NYU Langone Medical Center has announced that internationally recognized surgeon and scientist Diane M. Simeone, MD, will join its Perlmutter Cancer Center on March 1 to serve as associate director for translational research and to lead its newly established pancreatic cancer center.
Currently director of the gastrointestinal oncology program at University of Michigan’s Comprehensive Cancer Center in Ann Arbor, Dr. Simeone has had a long and distinguished career in pancreatic cancer research and treatment. Her laboratory was the first to identify pancreatic cancer stem cells, a discovery that might explain why current drug therapies are ineffective against the disease. She also leads a prolific research program on pancreatic cancer prevention, early detection and therapeutics, and holds major leadership positions with organizations advancing pancreatic cancer research and advocacy worldwide.
“Dr. Simeone’s recruitment signifies the unwavering commitment of Perlmutter Cancer Center to transform the landscape of pancreatic cancer detection and treatment,” says Dafna Bar-Sagi, PhD, senior vice president and vice dean for science and chief scientific officer at NYU Langone, and an acclaimed pancreatic cancer investigator. “As a highly accomplished physician–scientist, Dr. Simeone will play a crucial role in bridging the gap between what we learn in the lab and how we translate it to the bedside.”
As director of Perlmutter Cancer Center’s new pancreatic cancer center, Dr. Simeone will set the program’s overall clinical and research direction with the goal of establishing NYU Langone as a major site for cutting-edge clinical trials for the disease. In her laboratory, she will continue to investigate the molecular events important in pancreatic cancer development—with the goal of identifying biomarkers for early detection and new therapies that improve patient survival. On the clinical side, she will maintain her focus on the management of pancreatic neoplasms, while as Perlmutter Cancer Center’s associate director for translational research she will expedite the progression of laboratory studies or research on all types of cancer to clinical practice.
“The incidence of pancreatic cancer is dramatically increasing, and by 2020, it will be the second highest cause of cancer death in the U.S.,” says Benjamin G. Neel, MD, PhD, director of Perlmutter Cancer Center. “Unfortunately, the medical community has limited ability to prevent pancreatic cancer, detect it at an early stage, or treat it effectively. That is why we have identified improving pancreatic cancer outcomes among our top priorities at Perlmutter Cancer Center. Dr. Simeone’s recruitment and the creation of a pancreatic cancer center that joins laboratory researchers and clinicians in a joint effort to cure this terrible disease are critical to executing this goal.”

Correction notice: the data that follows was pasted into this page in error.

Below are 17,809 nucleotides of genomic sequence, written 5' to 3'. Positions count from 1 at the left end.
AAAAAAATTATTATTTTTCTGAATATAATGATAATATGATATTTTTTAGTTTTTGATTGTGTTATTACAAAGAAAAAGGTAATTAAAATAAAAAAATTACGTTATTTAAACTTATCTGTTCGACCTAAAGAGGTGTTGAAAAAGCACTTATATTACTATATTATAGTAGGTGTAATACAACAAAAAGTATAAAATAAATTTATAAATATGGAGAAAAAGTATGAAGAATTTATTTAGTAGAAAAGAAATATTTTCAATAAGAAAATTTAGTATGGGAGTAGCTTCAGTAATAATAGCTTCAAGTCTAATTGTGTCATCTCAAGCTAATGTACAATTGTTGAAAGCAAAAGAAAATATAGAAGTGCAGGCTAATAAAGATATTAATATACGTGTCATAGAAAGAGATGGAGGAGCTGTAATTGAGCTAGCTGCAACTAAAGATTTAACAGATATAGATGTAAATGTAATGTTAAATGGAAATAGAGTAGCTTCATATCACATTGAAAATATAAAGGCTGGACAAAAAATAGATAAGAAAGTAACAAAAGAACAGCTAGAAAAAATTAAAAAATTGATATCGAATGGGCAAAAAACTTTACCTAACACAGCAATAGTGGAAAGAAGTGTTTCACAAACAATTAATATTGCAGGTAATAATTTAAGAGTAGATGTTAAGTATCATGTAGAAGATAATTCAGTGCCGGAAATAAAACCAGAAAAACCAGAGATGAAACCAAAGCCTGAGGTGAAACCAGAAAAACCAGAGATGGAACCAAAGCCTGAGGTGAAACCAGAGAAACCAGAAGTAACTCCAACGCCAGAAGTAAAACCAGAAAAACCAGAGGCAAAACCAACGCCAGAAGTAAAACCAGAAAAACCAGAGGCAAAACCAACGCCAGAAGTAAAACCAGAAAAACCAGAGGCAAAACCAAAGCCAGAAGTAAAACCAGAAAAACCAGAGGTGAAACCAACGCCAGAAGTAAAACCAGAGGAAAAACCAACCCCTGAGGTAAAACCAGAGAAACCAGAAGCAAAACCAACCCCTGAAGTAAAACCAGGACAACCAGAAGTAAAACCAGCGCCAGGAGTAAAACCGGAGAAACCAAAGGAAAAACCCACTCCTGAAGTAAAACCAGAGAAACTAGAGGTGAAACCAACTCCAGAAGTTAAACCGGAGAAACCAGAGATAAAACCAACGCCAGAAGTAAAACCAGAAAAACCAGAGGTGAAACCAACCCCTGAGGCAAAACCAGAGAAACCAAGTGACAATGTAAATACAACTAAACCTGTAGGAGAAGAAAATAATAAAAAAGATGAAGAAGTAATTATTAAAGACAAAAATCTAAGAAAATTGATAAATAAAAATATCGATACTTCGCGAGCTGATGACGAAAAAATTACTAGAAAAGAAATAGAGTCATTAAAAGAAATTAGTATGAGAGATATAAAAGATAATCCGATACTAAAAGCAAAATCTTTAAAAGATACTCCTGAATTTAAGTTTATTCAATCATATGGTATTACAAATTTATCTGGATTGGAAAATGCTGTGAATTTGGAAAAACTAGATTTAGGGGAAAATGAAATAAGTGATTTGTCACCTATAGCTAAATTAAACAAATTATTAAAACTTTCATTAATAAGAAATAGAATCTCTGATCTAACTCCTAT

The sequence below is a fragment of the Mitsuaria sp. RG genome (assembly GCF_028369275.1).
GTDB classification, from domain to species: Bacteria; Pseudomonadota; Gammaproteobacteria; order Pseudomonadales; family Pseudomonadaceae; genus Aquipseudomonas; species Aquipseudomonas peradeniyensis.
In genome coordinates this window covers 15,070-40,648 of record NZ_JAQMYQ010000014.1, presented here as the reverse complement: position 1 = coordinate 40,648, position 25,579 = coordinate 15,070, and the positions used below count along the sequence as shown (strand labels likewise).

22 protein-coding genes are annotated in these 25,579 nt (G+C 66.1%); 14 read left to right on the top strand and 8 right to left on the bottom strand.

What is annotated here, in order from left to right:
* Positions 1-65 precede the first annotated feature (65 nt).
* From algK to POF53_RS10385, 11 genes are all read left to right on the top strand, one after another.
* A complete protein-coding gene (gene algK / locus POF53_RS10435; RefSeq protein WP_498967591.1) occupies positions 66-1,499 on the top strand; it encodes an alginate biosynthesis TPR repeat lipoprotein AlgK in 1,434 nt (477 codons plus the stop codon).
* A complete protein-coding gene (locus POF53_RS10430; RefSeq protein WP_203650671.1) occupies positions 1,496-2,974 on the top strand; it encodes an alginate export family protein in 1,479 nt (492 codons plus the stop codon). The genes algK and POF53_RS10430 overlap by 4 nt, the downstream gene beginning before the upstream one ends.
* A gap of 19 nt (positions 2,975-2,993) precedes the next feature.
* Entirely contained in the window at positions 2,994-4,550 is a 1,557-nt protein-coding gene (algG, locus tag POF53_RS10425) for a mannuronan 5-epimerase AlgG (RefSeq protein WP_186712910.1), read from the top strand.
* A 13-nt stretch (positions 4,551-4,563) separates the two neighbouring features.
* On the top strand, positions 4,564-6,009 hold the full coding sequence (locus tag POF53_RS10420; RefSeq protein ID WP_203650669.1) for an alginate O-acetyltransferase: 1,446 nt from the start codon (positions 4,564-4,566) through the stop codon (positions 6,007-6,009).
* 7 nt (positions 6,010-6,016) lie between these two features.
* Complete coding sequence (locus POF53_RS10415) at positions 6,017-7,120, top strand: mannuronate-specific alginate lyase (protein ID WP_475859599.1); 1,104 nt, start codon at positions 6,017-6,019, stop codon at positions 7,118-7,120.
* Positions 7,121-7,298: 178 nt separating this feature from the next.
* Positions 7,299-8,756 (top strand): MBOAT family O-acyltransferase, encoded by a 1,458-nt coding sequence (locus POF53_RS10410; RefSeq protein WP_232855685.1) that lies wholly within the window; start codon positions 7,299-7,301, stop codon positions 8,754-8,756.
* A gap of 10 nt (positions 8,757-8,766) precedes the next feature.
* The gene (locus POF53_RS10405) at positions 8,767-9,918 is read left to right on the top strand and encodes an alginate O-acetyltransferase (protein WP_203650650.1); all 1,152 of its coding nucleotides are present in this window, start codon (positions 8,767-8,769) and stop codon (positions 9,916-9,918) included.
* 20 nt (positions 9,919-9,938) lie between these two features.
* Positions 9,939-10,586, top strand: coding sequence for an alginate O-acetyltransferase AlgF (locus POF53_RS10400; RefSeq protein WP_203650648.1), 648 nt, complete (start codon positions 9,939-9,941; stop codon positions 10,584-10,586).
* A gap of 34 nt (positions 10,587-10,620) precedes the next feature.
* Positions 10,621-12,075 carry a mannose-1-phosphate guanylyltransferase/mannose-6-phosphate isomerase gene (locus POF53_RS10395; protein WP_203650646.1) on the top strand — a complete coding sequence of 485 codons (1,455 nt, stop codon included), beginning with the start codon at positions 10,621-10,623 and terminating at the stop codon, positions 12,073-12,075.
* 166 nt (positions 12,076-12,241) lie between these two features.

Dr. Simeone will join an already strong pancreatic cancer team at Perlmutter Cancer Center, whose laboratory researchers are world leaders in pancreatic cancer biology, metabolism, and immunology, and whose clinicians are experts in new approaches to imaging, as well as the surgical and medical management of the disease. Besides adding her own research program to this group, Dr. Simeone will help recruit additional investigators and clinicians with a focus on pancreatic cancer.
“I am very excited to join the team at NYU Langone, an institution with visionary leadership that has set an extraordinary trajectory to enable faculty to tackle complex problems like cancer,” Dr. Simeone says.
About Dr. Simeone
An undergraduate alumna of Brown University, Dr. Simeone earned her medical degree from Duke University, and completed a general surgery residency at University of Michigan Medical Center (UMMC), before joining its faculty in 1995. She has held progressively important roles at UMMC and its Comprehensive Cancer Center up to her current position.
Dr. Simeone is the incoming chair of the Scientific and Medical Advisory Board of the Pancreatic Cancer Action Network, one of the country’s leading organizations advancing the battle against the disease through research funding, community engagement, and government advocacy. She is a member of the Institute of Medicine of the National Academy of Sciences, serves on the National Cancer Institute’s Pancreatic Cancer Task Force, and previously was president of the Society of University Surgeons and the American Pancreatic Association.
Her more than 165 published studies have appeared in leading peer-reviewed journals, including The New England Journal of Medicine, Cancer Cell, Proceedings of the National Academy of Sciences (PNAS), and Journal of Clinical Oncology.
“With scientific advances in many areas of cancer biology and genomics, we have an unprecedented opportunity to drive those discoveries to have real impact in patients, even in lethal diseases like pancreatic cancer,” Dr. Simeone says. “It is our obligation to step up to that challenge, and I am eager to have that opportunity at NYU Langone.”